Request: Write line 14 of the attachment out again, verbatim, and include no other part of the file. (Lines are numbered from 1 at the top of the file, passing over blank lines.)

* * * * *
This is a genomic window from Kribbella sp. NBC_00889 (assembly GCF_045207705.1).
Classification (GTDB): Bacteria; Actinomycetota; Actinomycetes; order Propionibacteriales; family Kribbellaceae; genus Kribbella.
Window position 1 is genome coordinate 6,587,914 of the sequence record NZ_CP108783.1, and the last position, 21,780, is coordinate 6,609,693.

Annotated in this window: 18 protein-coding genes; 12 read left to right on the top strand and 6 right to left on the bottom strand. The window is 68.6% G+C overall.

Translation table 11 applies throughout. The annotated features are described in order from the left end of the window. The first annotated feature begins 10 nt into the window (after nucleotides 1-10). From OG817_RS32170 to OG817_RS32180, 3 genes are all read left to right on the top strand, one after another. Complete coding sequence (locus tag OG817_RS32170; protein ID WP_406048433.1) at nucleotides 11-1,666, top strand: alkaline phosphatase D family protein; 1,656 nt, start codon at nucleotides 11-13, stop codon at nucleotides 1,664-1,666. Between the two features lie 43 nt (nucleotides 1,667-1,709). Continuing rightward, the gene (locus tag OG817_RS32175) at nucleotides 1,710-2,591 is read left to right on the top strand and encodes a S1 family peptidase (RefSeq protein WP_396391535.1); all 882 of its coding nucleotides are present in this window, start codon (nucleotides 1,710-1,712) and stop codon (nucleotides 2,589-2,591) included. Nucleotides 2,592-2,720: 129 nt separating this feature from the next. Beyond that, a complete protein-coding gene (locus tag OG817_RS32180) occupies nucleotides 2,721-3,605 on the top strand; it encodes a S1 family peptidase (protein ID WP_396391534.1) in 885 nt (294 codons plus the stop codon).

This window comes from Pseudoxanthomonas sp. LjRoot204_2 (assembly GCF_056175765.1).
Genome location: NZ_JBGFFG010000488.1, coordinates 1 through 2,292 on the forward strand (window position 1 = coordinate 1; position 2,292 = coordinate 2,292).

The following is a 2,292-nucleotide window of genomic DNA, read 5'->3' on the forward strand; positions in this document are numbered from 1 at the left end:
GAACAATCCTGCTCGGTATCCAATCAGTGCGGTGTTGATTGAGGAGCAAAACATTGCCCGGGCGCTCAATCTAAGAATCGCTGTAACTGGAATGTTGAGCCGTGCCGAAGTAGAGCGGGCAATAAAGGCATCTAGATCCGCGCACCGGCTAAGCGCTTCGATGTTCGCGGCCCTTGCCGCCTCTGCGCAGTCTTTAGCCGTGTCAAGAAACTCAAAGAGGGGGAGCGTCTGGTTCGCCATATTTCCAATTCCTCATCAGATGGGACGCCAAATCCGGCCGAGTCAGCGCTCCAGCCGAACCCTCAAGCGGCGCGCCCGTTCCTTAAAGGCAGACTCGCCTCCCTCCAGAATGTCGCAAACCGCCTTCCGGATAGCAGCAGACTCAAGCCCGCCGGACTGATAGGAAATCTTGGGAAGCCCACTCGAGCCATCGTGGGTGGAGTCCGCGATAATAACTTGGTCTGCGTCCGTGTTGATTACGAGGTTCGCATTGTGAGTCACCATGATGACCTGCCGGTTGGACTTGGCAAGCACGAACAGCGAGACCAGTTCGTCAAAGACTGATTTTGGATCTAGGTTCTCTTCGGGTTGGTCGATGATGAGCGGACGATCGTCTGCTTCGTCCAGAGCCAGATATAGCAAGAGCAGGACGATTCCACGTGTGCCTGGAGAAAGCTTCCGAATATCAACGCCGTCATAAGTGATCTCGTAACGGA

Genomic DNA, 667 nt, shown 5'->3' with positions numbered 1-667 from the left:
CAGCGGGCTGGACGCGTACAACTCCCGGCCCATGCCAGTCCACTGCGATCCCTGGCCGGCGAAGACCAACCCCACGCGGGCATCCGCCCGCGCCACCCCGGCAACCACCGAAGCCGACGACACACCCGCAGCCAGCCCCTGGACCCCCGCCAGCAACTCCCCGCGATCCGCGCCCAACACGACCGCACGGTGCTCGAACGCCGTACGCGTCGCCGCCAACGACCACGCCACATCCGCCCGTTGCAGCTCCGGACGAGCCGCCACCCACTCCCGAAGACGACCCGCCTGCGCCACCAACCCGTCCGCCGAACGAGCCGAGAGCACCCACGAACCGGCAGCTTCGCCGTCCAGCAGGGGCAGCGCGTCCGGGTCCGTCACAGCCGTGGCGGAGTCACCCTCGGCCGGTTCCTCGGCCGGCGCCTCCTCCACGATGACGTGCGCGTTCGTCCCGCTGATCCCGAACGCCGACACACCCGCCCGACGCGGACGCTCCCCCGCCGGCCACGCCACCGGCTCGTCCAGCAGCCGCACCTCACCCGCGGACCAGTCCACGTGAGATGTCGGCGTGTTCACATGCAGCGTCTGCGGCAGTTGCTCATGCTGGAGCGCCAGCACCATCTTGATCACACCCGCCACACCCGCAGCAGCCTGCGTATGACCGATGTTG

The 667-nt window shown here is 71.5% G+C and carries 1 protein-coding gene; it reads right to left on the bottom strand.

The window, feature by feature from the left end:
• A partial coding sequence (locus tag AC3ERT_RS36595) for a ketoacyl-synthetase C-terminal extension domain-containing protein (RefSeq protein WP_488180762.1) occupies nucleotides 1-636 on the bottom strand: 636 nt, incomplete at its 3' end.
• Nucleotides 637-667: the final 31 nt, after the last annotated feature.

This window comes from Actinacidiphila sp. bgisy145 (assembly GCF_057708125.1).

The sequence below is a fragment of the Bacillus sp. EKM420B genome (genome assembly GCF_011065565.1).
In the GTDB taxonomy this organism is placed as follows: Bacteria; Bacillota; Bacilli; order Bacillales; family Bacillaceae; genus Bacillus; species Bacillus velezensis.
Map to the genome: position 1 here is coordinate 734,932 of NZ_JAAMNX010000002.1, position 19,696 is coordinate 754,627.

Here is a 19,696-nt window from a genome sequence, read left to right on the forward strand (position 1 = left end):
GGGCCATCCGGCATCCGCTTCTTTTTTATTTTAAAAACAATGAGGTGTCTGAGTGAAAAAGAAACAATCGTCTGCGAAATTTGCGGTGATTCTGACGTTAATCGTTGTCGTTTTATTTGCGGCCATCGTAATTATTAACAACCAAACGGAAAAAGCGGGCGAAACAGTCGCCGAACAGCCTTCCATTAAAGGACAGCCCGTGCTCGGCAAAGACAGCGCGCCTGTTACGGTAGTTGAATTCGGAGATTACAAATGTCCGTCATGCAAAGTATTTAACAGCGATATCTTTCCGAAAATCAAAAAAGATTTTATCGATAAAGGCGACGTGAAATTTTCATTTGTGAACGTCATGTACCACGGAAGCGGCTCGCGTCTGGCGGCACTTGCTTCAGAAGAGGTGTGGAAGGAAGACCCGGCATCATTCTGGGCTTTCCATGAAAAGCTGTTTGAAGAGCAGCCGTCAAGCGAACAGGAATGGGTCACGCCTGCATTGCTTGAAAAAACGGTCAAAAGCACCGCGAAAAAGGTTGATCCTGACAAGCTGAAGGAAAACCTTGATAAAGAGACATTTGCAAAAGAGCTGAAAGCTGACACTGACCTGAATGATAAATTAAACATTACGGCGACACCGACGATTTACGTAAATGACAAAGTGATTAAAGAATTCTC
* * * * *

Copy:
• A partial coding sequence (locus tag AC3ERT_RS36595) for a ketoacyl-synthetase C-terminal extension domain-containing protein (RefSeq protein WP_488180762.1) occupies nucleotides 1-636 on the bottom strand: 636 nt, incomplete at its 3' end.